Sunday, March 9, 2014
By Amy Calder firstname.lastname@example.org
WATERVILLE -- Police on Thursday charged a Pittsfield couple in connection with theft of a purse containing $850 and other valuables that was accidentally left on a shelf at Walmart earlier this month.
Waterville police believe these Nov. 6 security camera photos show Heather Folsom, 23, and Brandon Brasher, 24, both of Pittsfield, who were summonsed on theft charges for allegedly stealing an unattended purse at Walmart on Kennedy Memorial Drive.
Heather Folsom, 23, and Brandon Brasher, 24, were summoned after an investigation that was aided by an anonymous tip, according to Deputy police Chief Charles Rumsey.
Police had asked for the public's help and posted Walmart surveillance photos of the couple on its Facebook page. The photos were also published in the Morning Sentinel.
An anonymous caller identified the pair and Officer Dennis Picard interviewed Folsom and Brasher at the police station early Thursday afternoon, Rumsey said.
Folsom and Brasher are each charged with one count of felony theft, a class C crime punishable by up to $5,000 and up to five years in jail, he said.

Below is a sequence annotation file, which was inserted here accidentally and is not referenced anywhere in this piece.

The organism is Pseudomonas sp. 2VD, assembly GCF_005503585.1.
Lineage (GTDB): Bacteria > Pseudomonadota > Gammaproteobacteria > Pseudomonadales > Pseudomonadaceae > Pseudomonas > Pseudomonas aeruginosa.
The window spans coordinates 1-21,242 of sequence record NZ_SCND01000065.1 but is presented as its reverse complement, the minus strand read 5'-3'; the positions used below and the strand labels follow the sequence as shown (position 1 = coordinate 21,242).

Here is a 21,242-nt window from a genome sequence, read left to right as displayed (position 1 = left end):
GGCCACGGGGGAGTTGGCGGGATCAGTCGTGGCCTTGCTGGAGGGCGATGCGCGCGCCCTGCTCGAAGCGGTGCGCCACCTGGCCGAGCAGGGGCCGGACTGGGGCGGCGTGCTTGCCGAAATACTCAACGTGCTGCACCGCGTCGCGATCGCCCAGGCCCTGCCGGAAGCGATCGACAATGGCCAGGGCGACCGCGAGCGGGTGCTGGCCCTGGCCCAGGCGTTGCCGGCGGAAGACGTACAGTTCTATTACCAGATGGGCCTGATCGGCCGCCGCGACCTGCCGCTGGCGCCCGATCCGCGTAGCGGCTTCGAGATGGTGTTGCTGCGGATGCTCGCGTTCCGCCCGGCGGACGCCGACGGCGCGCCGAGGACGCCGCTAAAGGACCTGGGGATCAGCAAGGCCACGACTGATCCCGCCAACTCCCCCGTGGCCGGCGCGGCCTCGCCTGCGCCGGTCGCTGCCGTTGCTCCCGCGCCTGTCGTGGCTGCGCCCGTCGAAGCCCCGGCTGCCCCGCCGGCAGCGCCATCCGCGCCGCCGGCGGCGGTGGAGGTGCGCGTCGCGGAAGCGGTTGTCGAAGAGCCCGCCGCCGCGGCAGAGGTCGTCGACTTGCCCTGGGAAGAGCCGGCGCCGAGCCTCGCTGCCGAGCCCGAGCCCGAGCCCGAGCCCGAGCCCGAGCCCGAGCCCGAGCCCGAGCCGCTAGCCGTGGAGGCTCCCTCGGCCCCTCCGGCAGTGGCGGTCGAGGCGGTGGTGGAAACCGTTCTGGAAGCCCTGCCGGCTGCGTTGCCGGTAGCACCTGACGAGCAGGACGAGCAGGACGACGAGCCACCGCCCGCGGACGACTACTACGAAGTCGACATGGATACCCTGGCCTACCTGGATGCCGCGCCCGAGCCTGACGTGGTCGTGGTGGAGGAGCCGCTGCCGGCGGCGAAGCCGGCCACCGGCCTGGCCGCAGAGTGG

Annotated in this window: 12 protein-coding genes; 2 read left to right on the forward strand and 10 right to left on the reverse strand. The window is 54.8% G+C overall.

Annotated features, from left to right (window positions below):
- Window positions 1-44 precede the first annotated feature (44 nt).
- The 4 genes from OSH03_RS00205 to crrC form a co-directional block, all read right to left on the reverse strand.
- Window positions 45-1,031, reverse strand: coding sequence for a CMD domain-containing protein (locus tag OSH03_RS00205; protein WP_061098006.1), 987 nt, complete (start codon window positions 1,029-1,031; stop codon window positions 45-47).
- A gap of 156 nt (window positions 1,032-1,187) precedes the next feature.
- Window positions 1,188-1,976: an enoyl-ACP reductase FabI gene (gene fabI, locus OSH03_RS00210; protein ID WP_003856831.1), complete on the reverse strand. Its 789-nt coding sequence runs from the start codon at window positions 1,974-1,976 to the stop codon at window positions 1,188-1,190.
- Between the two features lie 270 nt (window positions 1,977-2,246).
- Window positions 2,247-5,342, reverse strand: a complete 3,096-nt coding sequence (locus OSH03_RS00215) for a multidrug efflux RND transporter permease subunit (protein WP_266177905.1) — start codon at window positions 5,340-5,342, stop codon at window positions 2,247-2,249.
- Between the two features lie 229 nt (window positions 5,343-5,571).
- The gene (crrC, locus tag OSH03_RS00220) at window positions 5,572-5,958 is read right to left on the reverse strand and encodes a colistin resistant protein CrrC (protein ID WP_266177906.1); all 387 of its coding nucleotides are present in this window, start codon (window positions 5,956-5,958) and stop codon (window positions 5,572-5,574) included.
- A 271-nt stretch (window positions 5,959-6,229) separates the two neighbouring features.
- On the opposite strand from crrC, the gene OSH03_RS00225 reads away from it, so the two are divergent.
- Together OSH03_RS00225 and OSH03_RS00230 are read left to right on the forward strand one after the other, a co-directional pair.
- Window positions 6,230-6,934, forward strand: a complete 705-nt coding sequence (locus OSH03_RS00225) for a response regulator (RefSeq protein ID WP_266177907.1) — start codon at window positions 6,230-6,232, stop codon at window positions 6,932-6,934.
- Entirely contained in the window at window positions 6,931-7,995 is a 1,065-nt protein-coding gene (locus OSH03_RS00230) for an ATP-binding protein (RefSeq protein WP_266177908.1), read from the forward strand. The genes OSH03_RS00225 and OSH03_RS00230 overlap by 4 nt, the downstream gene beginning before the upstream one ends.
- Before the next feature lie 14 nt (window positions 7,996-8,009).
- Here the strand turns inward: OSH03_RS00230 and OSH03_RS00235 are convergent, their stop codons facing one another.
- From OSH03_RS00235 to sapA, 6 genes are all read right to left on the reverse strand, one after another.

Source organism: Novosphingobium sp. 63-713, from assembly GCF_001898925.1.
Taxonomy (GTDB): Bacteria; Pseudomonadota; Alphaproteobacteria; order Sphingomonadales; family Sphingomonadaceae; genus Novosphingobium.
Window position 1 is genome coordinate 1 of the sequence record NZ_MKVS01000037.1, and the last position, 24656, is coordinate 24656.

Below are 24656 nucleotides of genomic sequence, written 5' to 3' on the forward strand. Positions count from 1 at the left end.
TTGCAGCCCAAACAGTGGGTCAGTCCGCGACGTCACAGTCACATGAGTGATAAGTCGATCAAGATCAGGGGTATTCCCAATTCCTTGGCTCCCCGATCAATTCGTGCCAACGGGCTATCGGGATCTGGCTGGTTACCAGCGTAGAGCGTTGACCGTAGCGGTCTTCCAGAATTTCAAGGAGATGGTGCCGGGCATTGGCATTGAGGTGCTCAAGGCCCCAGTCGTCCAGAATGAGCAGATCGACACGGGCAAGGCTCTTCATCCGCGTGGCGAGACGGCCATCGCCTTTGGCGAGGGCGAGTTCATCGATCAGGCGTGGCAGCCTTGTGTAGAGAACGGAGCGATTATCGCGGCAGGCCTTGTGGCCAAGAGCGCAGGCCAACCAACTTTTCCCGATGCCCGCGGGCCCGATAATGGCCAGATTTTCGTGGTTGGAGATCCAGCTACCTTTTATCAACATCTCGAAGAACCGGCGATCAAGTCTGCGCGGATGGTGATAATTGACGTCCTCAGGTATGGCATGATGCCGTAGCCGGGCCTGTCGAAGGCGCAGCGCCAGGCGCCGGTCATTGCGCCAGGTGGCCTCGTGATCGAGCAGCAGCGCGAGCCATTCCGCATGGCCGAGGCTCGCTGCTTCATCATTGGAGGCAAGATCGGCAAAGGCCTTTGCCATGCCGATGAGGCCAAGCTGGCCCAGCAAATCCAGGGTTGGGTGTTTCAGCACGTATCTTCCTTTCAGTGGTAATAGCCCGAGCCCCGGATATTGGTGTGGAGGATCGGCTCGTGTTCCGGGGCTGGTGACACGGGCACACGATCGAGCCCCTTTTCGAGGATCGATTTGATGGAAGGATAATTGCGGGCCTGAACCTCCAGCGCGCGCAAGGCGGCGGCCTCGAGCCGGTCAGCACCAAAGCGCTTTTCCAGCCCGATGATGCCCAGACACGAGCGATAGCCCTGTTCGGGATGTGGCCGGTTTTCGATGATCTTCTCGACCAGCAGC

The purse and its contents have not been recovered. The theft charge was elevated to a felony because the stolen items' value was more than $1,000.
Folsom and Brasher are scheduled to appear in Kennebec County Superior Court in Augusta on Jan. 29.
The surveillance photos were provided by Walmart loss prevention officials, Rumsey said, who pieced together surveillance video from the store that showed a woman on Nov. 6 taking the purse off the shelf, walking to meet a man in the store and then leaving and getting into a car. The man, who was with a child, bought groceries with an electronic benefit transfer card, left the store, got into the car with the woman and drove off.
The girl shown with Brasher in the surveillance video is the couple's daughter, Rumsey said. Neither has a criminal record.
Rumsey said he does not think a lot of people planning to steal stop to think about the advanced monitoring technology stores now use.
Even though the card used by the couple to buy food on Maine's Food Supplement Program, formerly the food stamp program, could have been traced, publicizing the photos was much faster, he said.
Tracing the purchase would have taken several days and included writing an affidavit and having it reviewed by a district attorney and judge as well as issuing a subpoena and sending it to the state. Publicizing the photos was more efficient and netted results in less than 24 hours, he said.
Amy Calder -- 861-9247